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Sarah Kaufmann-Fink was diagnosed with cancer as a college student. 17 years and one relapse later, she’s pushing for more research.
By Rachel Tompa, Ph.D. / Allen Institute
6 min read
Sarah Kaufmann-Fink’s multiple myeloma diagnosis started with a bout of malaria.
Her cancer story is atypical in more ways than one. The average age at diagnosis with multiple myeloma, a rare form of blood cancer, is 70. Kaufmann-Fink was 22.
It was fall of 2005, her senior year of college, and Kaufmann-Fink had been living in Kenya for several months, where she contracted malaria. She was really sick, spending 10 days in a hospital in London before completing her journey back to the U.S. Most of her symptoms resolved, but severe anemia persisted.
Eventually, she was able to go back to her classes and schoolwork at the University of Washington, but she couldn’t kick the anemia. Her doctors ran test after test, but Kaufmann-Fink wasn’t actually that worried, she said. She was still managing to go to school and her job and keep up with her volunteer efforts, she was just more tired than usual, more prone to colds and flu. Her doctor’s visits started to feel like a bizarre routine — she’d get tested, get the results, and then her doctor would suggest another round of tests, all with no explanation for the anemia.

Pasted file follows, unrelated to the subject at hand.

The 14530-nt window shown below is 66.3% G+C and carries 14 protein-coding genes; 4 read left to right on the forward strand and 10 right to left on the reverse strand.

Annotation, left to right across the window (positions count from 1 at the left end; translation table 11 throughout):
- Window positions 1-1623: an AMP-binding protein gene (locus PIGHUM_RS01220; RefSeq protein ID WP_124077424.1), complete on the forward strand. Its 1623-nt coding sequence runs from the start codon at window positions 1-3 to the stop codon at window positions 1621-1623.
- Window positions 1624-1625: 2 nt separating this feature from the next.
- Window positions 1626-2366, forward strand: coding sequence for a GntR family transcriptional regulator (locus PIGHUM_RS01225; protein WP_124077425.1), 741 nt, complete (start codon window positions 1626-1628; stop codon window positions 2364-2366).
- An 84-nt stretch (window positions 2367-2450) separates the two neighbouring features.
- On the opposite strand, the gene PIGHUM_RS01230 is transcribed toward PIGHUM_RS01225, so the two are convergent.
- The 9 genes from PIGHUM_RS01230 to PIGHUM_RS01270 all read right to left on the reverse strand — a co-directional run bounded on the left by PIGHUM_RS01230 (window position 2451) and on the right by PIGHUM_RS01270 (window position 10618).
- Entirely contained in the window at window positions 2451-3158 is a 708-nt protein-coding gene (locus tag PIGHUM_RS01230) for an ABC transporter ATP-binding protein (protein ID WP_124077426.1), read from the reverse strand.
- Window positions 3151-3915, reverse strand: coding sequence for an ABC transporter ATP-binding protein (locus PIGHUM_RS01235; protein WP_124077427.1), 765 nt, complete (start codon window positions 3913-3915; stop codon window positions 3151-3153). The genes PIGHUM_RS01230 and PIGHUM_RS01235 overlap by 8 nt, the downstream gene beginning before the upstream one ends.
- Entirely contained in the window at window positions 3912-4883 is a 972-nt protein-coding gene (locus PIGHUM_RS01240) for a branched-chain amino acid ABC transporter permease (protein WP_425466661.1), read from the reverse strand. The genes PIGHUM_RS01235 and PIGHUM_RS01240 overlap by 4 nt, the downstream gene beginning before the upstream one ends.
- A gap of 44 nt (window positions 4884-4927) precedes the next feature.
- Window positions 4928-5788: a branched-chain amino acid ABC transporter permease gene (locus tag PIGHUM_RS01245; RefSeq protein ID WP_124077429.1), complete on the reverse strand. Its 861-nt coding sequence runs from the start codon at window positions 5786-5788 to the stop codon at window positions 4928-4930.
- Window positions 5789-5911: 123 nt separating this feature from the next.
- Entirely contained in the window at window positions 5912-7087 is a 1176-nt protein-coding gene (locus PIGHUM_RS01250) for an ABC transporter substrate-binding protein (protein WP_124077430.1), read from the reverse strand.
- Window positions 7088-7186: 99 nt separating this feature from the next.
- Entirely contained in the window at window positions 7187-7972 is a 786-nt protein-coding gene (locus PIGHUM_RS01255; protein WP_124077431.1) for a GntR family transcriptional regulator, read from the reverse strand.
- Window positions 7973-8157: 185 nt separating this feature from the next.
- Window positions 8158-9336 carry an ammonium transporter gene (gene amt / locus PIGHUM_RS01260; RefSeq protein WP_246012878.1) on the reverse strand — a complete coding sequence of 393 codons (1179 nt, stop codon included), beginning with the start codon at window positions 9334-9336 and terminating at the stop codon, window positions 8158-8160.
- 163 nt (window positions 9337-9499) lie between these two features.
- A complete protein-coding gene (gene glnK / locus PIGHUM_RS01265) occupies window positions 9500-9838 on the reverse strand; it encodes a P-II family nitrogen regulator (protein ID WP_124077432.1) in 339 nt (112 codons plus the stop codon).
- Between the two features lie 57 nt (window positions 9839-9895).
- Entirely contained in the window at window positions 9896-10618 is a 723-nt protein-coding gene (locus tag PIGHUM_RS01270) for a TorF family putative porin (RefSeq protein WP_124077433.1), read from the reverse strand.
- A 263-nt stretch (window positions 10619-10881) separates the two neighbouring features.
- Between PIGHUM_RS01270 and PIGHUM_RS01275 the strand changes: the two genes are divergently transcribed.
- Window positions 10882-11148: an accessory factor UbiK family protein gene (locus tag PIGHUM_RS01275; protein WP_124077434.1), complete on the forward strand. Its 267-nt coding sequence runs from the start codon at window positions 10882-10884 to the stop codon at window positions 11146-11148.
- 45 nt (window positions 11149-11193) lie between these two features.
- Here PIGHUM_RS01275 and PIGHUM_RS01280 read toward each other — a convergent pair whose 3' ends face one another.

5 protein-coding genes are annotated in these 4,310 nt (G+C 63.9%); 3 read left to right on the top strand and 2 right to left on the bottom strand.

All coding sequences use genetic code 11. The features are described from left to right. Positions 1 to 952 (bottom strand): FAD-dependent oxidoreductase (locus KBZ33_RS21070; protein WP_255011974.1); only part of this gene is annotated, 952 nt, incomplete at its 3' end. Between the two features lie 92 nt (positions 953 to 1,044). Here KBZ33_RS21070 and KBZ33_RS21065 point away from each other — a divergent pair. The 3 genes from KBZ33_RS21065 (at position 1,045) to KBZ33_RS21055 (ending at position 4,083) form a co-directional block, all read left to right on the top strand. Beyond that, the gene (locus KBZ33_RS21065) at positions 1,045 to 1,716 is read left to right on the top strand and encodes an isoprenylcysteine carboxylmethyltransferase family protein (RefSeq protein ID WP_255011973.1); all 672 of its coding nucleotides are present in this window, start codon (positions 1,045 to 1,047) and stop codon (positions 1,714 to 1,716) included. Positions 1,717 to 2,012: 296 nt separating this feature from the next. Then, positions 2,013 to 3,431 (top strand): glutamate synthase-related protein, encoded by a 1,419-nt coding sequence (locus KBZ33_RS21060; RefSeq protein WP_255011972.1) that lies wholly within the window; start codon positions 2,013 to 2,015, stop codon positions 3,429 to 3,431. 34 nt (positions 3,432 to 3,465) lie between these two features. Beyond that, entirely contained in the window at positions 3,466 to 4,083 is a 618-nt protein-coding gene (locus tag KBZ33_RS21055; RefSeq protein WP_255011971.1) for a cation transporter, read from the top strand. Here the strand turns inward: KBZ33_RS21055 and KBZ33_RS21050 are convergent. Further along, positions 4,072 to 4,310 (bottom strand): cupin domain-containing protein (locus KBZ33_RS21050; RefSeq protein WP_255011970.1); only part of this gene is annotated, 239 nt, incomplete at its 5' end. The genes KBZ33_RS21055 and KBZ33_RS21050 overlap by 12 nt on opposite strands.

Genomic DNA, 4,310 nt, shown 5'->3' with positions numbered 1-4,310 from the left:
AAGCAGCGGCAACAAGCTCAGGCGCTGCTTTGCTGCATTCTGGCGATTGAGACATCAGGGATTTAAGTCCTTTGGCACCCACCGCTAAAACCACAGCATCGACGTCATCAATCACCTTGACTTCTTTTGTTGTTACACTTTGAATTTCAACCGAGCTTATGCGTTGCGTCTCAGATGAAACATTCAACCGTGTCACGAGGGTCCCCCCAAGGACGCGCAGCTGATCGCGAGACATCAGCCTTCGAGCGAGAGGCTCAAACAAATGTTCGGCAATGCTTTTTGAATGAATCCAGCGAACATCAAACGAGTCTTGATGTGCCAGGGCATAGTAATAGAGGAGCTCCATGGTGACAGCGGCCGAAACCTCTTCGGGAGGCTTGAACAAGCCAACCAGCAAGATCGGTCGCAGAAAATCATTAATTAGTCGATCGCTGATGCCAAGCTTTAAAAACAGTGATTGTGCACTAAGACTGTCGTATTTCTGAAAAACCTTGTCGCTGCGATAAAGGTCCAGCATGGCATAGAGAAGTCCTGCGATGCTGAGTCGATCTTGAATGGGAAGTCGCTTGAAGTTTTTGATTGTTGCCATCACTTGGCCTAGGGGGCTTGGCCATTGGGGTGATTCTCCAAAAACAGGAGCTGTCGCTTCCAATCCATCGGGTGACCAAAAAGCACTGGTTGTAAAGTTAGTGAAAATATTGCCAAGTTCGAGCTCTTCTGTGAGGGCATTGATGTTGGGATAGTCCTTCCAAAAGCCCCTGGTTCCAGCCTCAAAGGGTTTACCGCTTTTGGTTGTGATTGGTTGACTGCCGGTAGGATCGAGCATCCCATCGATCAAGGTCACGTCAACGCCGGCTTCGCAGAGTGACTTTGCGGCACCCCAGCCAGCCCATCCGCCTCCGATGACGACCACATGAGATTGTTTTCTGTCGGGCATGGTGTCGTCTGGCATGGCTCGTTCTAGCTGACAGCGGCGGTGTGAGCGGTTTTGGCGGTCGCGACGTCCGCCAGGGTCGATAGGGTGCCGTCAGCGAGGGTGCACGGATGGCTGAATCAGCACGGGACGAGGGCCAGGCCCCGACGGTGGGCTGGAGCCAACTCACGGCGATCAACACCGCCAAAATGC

Five months into this process, a fellow at the hematology clinic where she was being seen suggested testing for multiple myeloma, and those tests eventually led to a positive diagnosis. She was referred to the Seattle Cancer Care Alliance (now called Fred Hutchinson Cancer Center), where x-rays showed bone tumors throughout her body. One lesion in her left arm was so large that her doctors were surprised that bone hadn’t broken yet, she said.